Arthur Brisbane left his job as the public editor of The New York Times this past week, deciding before leaving to double the degree of damage he has done to that institution—and to the newspaper business itself, of which the Times is the unchallenged leader. In an attack on the newspaper’s alleged partisanship, he accused the Times of having a liberal bias by insisting that its many “departments share a kind of political and cultural progressivism—for lack of a better term—that this worldview virtually bleeds through the fabric of the Times.” Surprisingly, given the seriousness of this accusation, Brisbane offered up nothing—literally nothing—to support it.
The departing public editor opined that “developments like the Occupy movement and gay marriage seem almost to erupt in the Times, overloved and undermanaged, more like causes than news subjects.” Had Brisbane wished to prove his point rather than toss out a lazy and unsupported allegation resting on the weasel word “seem,” he could have provided examples of what he meant. But he didn’t.
One wonders if he would have been able to had he tried. For instance, Erik Wemple of the Washington Post notes that Brisbane should have looked a little more deeply into the specifics of the coverage he so recklessly termed a “crusade.” Wemple recalls a conversation on Current TV between Keith Olbermann and the Philadelphia Daily News’s Will Bunch in which the latter noted that even after the Occupy protest had been going on for four or five days, the Times had offered readers no news of it. As Bunch explained:
The New York Times, I mean, this is the hometown newspaper of Wall Street and there’s been no print articles in The New York Times to date, with these people kicking around down there for four of five days now …. newsrooms are not in touch with the pain and suffering in the country …. I thought it was funny that the biggest story in The New York Times during the five days of protest—the biggest local story—has been the demise of Ray’s Pizza.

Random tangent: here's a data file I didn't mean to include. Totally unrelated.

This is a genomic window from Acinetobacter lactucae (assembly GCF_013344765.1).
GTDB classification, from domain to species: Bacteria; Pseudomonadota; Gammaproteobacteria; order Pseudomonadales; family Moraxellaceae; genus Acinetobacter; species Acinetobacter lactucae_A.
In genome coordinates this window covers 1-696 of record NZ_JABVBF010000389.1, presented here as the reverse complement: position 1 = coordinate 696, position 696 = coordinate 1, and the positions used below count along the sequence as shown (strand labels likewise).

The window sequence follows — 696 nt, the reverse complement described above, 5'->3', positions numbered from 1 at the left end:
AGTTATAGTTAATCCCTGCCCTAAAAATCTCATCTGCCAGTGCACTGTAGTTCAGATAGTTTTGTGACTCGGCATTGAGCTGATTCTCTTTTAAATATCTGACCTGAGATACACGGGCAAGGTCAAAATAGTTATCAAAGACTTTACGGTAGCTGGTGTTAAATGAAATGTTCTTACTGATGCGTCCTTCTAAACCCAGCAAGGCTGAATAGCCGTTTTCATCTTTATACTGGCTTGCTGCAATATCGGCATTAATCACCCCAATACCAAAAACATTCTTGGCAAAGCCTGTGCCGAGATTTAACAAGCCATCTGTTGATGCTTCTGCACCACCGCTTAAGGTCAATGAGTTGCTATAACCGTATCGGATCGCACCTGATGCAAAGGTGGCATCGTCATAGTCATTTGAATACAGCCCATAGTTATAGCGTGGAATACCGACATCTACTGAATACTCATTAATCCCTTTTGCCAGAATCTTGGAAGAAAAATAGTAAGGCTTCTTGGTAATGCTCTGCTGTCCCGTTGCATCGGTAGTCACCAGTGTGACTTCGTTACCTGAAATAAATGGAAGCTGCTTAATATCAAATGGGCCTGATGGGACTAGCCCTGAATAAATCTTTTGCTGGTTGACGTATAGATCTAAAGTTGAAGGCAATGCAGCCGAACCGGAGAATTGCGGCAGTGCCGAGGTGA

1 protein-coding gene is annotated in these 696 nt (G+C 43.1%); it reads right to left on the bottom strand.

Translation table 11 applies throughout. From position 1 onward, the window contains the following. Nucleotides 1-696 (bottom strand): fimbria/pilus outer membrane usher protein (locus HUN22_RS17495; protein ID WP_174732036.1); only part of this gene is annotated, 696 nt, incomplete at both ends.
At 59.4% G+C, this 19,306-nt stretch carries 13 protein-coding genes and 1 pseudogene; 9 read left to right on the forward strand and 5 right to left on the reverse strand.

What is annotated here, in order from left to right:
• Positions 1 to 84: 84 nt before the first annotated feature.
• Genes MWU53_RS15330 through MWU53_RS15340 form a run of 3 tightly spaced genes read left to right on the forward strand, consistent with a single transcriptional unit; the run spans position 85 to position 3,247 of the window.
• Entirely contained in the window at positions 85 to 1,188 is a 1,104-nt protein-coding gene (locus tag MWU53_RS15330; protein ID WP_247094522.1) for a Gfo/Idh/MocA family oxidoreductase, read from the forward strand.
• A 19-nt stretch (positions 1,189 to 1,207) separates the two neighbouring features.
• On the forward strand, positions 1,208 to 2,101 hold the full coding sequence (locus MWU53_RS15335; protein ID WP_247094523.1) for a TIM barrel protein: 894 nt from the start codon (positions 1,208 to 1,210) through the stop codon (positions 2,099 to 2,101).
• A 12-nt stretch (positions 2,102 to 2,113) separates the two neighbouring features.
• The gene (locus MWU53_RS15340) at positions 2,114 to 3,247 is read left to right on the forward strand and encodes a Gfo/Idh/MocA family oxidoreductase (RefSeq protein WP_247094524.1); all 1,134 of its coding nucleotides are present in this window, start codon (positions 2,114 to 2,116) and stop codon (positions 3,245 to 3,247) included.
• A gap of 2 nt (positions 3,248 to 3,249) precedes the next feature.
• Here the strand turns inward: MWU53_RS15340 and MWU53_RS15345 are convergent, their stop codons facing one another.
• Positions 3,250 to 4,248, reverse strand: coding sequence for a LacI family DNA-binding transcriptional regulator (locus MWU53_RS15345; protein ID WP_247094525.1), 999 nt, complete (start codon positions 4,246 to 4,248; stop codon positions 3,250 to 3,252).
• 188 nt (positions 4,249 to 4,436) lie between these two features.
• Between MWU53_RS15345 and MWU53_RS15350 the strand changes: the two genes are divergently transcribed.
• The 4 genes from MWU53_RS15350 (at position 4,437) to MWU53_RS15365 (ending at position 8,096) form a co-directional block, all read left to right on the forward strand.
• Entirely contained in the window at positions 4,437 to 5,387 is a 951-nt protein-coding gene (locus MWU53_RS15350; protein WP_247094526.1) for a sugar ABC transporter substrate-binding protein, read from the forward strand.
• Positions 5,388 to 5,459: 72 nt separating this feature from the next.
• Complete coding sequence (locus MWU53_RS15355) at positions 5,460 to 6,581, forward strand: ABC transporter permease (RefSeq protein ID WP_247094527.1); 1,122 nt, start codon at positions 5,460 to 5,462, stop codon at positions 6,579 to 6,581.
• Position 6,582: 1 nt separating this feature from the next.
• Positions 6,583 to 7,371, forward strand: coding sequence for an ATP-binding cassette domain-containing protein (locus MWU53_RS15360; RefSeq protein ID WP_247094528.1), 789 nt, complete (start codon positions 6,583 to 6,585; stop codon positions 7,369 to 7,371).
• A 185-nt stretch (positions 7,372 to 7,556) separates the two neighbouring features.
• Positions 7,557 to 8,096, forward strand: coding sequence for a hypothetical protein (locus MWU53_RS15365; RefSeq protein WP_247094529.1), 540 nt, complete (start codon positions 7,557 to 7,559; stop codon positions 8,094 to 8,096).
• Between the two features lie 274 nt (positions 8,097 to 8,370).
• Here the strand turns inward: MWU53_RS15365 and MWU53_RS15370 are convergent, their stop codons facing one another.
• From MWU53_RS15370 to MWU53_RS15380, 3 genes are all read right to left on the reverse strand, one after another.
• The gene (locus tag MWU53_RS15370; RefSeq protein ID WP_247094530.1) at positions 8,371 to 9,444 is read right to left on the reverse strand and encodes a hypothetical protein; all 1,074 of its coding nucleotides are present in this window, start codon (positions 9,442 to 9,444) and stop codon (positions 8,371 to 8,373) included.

Yes, the demise of Ray’s was big news—it is sorely missed. But so too was any respect accorded to the Occupy protests when they finally did make the news. For instance, Andrew Ross Sorkin, who regularly showers love on Wall Street bigwigs in his Dealbook blog, filed this report:
I had gone down to Zuccotti Park to see the activist movement firsthand after getting a call from the chief executive of a major bank last week, before nearly 700 people were arrested over the weekend during a demonstration on the Brooklyn Bridge. “Is this Occupy Wall Street thing a big deal?” the CEO asked me. I didn’t have an answer. “We’re trying to figure out how much we should be worried about all of this,” he continued, clearly concerned. “Is this going to turn into a personal safety problem?”